TEXAS BLIND SALAMANDER
TEXAS BLIND SALAMANDER. The Texas blind salamander (Typhlomolge rathbuni) was discovered in 1895 during the completion of a well to supply the Federal Fish Hatchery in San Marcos. A cavern in the Edwards Limestone formation, penetrated at 196 feet, was the source of the water for the hatchery and also the source of the salamander. The original description of the salamander was done in 1896 by Leonhard Stejneger, Curator of Reptiles and Amphibians at the United States National Museum. Few specimens of the salamander were collected after that time until extensive netting of the well was started in the late 1970s by Glenn Longley, professor of biology at Southwest Texas State University and director of the Edwards Aquifer Research and Data Center. During collections in the 1980s numerous specimens were salvaged as they were drawn out of the groundwater system by the artesian flow from the well. During that same time Longley collected the first specimens from San Marcos Springs.
A diverse community of more than forty macroinvertebrates exists in the same habitat. Many of these are food for Texas blind salamanders, which are known only from the Edwards Aquifer in the San Marcos vicinity. They have been collected only from the following locations: the artesian well at the SWTSU Aquatic Station (formerly the Federal Fish Hatchery well), San Marcos Springs, Wonder Cave, Ezell's Cave, Johnson's Well (now filled), Primer's Fissure "well," and Rattlesnake Cave. This species was the first animal placed on the federal endangered species list (1967); in the 1990s it was listed as endangered by both the state and federal governments. The Texas blind salamander is of considerable scientific interest due to its uniqueness. It is considered to be the most advanced troglobitic salamander in the world. A closely related form, the Blanco blind salamander, is known from one locality (a cave opened in the mid-1950s by a gravel quarry operation) in the bed of the Blanco River immediately upstream from the Interstate 35 bridge in San Marcos. This form has not been collected since, due to floods on the Blanco which closed the cave; only one known specimen exists. In the 1990s the Texas blind salamander was endangered most from the prospect of overpumping the Edwards Aquifer and therefore drawing the water levels down, possibly dewatering some habitat. A greater threat was from the potential intrusion of poor-quality, highly saline water into the habitat of the salamander due to the overpumping.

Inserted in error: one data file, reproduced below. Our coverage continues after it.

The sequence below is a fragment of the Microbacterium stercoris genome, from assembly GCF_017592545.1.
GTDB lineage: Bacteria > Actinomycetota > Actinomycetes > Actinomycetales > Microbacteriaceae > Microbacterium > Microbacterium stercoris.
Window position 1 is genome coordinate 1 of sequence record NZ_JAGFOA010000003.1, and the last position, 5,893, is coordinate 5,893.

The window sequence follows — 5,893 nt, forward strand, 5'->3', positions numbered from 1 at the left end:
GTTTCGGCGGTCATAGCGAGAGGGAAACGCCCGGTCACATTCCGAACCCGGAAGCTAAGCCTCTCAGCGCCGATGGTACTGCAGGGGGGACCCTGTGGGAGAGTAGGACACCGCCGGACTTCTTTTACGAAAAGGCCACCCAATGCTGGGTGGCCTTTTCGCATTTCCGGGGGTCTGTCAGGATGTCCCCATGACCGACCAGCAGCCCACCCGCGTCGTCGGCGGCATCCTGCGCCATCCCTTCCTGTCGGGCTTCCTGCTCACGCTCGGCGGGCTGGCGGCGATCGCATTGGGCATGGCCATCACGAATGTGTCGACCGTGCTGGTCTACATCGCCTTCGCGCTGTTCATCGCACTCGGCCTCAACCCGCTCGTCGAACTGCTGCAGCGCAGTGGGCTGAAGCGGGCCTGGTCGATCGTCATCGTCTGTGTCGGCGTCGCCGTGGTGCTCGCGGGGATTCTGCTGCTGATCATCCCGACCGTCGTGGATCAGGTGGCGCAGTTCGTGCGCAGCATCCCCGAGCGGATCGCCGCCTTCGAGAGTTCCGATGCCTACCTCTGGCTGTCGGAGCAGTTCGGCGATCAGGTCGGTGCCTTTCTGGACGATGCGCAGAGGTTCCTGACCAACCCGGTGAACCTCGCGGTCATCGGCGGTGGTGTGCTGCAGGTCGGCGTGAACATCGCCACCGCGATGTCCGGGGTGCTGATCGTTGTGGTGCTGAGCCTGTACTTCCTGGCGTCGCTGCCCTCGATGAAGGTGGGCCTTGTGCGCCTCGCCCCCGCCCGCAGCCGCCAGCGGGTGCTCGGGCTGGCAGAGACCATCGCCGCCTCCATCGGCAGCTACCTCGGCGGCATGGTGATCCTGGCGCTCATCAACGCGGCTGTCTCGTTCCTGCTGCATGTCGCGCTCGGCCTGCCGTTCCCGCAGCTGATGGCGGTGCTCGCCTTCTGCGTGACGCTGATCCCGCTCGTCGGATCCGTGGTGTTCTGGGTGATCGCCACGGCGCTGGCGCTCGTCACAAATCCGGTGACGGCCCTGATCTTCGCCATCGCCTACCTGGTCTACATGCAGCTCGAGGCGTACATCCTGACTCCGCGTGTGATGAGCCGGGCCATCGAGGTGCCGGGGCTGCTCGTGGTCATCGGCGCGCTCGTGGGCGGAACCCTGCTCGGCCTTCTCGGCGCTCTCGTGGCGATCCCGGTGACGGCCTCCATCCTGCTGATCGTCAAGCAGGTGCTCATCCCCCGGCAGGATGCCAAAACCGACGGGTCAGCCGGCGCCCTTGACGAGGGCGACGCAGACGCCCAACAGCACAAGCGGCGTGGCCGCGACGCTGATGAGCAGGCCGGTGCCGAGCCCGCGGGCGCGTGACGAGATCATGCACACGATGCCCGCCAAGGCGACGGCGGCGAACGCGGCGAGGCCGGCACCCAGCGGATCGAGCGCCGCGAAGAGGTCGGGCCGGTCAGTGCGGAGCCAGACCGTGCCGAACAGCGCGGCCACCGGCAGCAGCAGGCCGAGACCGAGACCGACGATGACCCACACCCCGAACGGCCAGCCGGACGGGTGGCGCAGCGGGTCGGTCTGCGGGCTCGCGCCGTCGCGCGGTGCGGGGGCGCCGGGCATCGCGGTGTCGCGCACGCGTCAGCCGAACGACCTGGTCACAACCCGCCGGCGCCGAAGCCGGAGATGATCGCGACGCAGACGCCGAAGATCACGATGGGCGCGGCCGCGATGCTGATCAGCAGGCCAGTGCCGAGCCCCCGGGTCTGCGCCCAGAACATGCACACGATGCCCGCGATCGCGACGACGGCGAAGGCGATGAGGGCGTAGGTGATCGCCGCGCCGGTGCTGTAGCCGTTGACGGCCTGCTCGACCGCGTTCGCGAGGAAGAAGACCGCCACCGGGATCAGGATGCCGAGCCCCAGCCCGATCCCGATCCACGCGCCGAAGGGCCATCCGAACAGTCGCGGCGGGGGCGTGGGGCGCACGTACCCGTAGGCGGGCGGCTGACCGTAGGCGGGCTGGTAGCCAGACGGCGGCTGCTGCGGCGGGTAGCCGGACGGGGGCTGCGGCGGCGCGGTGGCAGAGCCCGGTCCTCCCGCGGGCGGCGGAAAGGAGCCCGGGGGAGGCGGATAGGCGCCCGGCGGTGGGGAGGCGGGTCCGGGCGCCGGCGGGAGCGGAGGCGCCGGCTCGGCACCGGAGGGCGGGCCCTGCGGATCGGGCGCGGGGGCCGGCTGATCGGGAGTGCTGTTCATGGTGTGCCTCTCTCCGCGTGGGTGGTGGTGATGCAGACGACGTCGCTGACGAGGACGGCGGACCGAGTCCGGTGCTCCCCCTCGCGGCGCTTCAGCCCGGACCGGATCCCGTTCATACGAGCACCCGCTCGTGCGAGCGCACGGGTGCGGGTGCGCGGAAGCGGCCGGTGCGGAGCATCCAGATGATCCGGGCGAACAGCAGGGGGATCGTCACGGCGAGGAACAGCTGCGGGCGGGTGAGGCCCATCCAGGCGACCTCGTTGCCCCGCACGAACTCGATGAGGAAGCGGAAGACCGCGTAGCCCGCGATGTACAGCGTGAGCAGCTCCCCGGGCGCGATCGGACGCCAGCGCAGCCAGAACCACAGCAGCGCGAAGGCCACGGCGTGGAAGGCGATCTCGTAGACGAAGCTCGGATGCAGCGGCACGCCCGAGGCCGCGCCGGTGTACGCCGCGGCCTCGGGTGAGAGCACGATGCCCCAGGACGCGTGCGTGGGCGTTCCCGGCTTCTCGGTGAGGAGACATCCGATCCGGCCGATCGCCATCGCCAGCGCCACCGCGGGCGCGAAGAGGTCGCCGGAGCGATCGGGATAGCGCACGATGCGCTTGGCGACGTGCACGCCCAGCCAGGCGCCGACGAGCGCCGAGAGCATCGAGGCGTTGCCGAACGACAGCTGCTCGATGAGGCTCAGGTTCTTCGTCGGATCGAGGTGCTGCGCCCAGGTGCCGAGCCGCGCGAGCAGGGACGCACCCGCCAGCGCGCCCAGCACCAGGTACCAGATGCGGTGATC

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The following, adapted from the Chicago Manual of Style, 15th edition, is the preferred citation for this article.Handbook of Texas Online, Glenn Longley, "Texas Blind Salamander," accessed February 27, 2017, http://www.tshaonline.org/handbook/online/articles/tft02.
Uploaded on June 15, 2010. Published by the Texas State Historical Association.